Questions about OWA, RWW SBS 2003 server and laptop users getting / sending mail and calendar

I want to check with the experts here on a new SBS 2003 installation configuration.

I understand  with sbs 2003,   you can RWW back to your desktop from most anywhere in the world and work at your desktop that way.  You can access email through the outlook on your desk and access shared calendars that way also.  or you can use OWA, right?  (you would use OWA for a faster, but different looking interface?)

But what if you have a laptop?  What is the recommended way to deal with Outlook then?  Would you use the outlook that is installed on the PC and what, an OST file?  someone adds something to your calendar in the office.  when / how would you receive it? same for email?

And speaking of email, what issues do you see in this situation:

Currently using an outside mail and web hosting company and using Outlook with PSTs on the laptops, no shared calendars.  at the office, there is cable service (3MB down, 1MB up?) with dynamic IP.

Guys in the field checking mail can ./ can't use outlook to check the external email, right?  If we have POP connector running on the server, having them check mail against that outside server would be confusing?  would we have them pop against our server (using dynamic DNS?)... but smtp against the web hosting company server?

or how would this fit together?  I think RWW and OWA work great if you have a desktop at the office.  BUt if you only have a laptop?

Thank you!
babaganooshAsked:
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NeilParbrookCommented:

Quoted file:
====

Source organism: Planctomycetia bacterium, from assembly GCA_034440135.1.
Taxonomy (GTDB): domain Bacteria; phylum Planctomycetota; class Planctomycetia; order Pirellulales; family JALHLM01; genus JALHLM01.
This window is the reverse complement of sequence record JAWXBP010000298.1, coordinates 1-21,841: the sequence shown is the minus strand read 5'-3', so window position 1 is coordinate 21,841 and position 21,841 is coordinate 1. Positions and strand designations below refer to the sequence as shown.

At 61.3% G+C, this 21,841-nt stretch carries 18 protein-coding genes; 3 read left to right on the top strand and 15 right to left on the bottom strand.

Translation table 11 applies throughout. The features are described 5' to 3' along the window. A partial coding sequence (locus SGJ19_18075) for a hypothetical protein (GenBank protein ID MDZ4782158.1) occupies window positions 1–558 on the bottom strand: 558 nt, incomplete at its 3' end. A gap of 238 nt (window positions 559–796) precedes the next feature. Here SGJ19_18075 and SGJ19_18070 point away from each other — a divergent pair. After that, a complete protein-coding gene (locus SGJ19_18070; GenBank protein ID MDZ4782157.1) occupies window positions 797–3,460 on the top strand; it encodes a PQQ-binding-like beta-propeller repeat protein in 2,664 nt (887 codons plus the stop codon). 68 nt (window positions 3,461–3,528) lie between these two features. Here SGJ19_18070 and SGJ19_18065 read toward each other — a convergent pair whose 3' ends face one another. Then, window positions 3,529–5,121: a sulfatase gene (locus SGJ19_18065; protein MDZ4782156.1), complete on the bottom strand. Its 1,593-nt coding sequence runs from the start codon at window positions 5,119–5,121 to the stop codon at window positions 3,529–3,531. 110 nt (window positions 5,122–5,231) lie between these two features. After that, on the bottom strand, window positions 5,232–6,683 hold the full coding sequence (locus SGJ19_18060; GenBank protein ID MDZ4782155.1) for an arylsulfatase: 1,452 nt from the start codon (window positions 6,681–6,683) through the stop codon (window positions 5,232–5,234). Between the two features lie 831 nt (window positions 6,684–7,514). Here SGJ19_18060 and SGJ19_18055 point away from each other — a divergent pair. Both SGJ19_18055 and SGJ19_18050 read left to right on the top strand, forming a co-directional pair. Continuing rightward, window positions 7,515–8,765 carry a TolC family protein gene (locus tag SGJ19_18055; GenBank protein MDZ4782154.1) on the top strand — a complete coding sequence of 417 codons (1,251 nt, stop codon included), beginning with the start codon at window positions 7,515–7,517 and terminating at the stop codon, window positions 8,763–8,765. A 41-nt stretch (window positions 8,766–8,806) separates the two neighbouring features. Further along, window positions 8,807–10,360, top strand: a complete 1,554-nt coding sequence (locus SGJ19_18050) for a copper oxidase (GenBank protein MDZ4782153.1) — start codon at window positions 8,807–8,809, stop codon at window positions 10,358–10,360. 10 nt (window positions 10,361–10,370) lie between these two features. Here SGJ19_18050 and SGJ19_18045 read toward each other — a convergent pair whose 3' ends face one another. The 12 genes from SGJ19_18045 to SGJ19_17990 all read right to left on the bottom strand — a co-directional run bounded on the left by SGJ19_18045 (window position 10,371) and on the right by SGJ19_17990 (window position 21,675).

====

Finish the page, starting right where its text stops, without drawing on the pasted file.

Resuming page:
Usingt a laptop it is as easy as a desktop.

By letting exchange do all the work regarding the handling of mail and calenders etc you can have you laptops access the server using OWA or VPN and outlook or RPC over HTTP which allows outlook to connect via http and not require a vpn connection.

You will need a static IP for the site to access the server but this is a prerqresit of a server install really.  You set up you hosting company to pass all mail to your server.  (The pop connector is really there to help with the transition).  Then use the functions of exchange to distrubute mail to the clients in your company.

Your best bet is to let the exchange server do the mail handling completely as as you say it will become confusing.  People in the field can check email either with VPN or RPCover Http.

If you want me to allaborate please say.
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SembeeCommented:
With a correctly configured laptop and RPC over HTTPS (which I think RWW/SBS calls something like Outlook over the Internet), mobile users can get their email anywhere they can get an internet connection. RPC over HTTPS doesn't require a VPN and runs over port 443 (https).

You also have the option of reading your email through a standard web browser - using Outlook Web Access.

Simon.
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